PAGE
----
Just as a new year ushers in a new round of resolutions, it also brings about new laws, ordinances, and codes.
Energy codes are updated every three years, but states and even local districts adopt them at different times. The most widely adopted codes are the International Energy Conservation Code (IECC) and ASHRAE's Energy Standard for Buildings Except Low-Rise Residential Buildings (ASHRAE 90.1).
As codes are updated, the goal is to become more energy efficient. These standards can impact an entire project - from the design stage to the building stages - and can also affect the lighting design and selection. That's why it's critical to work with an expert who understands how code impacts your commercial projects.
California leads the charge on energy code changes, but several other states continue to update their codes as well.
We're breaking down energy code changes by state.
Energy code changes for 2022 by state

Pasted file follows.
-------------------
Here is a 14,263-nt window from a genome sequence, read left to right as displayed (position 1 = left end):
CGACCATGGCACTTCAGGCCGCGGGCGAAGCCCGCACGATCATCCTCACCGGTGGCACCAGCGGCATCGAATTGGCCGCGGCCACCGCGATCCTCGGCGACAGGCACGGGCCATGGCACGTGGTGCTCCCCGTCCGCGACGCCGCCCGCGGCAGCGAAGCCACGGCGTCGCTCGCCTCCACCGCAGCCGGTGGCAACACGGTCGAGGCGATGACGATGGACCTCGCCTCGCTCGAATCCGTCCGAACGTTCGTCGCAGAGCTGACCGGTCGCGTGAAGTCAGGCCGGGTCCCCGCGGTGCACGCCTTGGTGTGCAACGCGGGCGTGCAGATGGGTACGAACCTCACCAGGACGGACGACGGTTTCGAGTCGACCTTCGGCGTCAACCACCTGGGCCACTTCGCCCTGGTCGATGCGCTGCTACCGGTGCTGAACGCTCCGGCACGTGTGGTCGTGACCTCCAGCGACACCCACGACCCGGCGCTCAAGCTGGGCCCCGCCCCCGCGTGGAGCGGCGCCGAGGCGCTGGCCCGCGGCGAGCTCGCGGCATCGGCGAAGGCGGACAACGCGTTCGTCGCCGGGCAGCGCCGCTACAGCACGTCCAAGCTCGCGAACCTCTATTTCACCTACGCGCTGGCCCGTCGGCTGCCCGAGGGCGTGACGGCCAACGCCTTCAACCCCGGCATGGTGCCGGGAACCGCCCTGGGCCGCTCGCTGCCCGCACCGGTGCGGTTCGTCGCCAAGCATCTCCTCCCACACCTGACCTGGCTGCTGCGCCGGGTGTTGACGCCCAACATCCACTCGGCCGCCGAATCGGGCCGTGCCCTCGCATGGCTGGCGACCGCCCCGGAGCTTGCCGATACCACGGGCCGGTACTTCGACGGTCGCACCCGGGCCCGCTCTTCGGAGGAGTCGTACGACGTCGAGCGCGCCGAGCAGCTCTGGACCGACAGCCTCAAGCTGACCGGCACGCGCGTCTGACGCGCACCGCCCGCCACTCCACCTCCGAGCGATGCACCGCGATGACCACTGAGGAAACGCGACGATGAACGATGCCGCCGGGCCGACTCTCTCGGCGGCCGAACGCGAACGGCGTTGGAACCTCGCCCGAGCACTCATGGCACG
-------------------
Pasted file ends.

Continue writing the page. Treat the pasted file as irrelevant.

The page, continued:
The California Energy Commission (CEC) governs energy code in the state. The state adopts new standards every three years to make sure buildings are energy efficient. The CEC approved the 2022 guidance in August 2021. While California typically follows the latest ASHRAE guidance (90.1-2019), it usually goes a step beyond requirements from IECC.
The 2022 Energy Code update establishes new standards for new construction as well as upgrades to existing buildings. The code "builds on California's technology innovations, encouraging inclusion of market-ready electric products in new construction." This year, the focus is on renewable energy generation and supporting grid reliability by increasing electric load flexibility.
For businesses, the 2022 upgrades include the following changes:
- Establishes combined solar PV and battery standards for select businesses
- Systems designed to maximize onsite use of solar energy and avoid electricity demand during times when the grid must use gas-powered plants
- Establishes new efficiency standards for commercial greenhouses (primarily growing cannabis)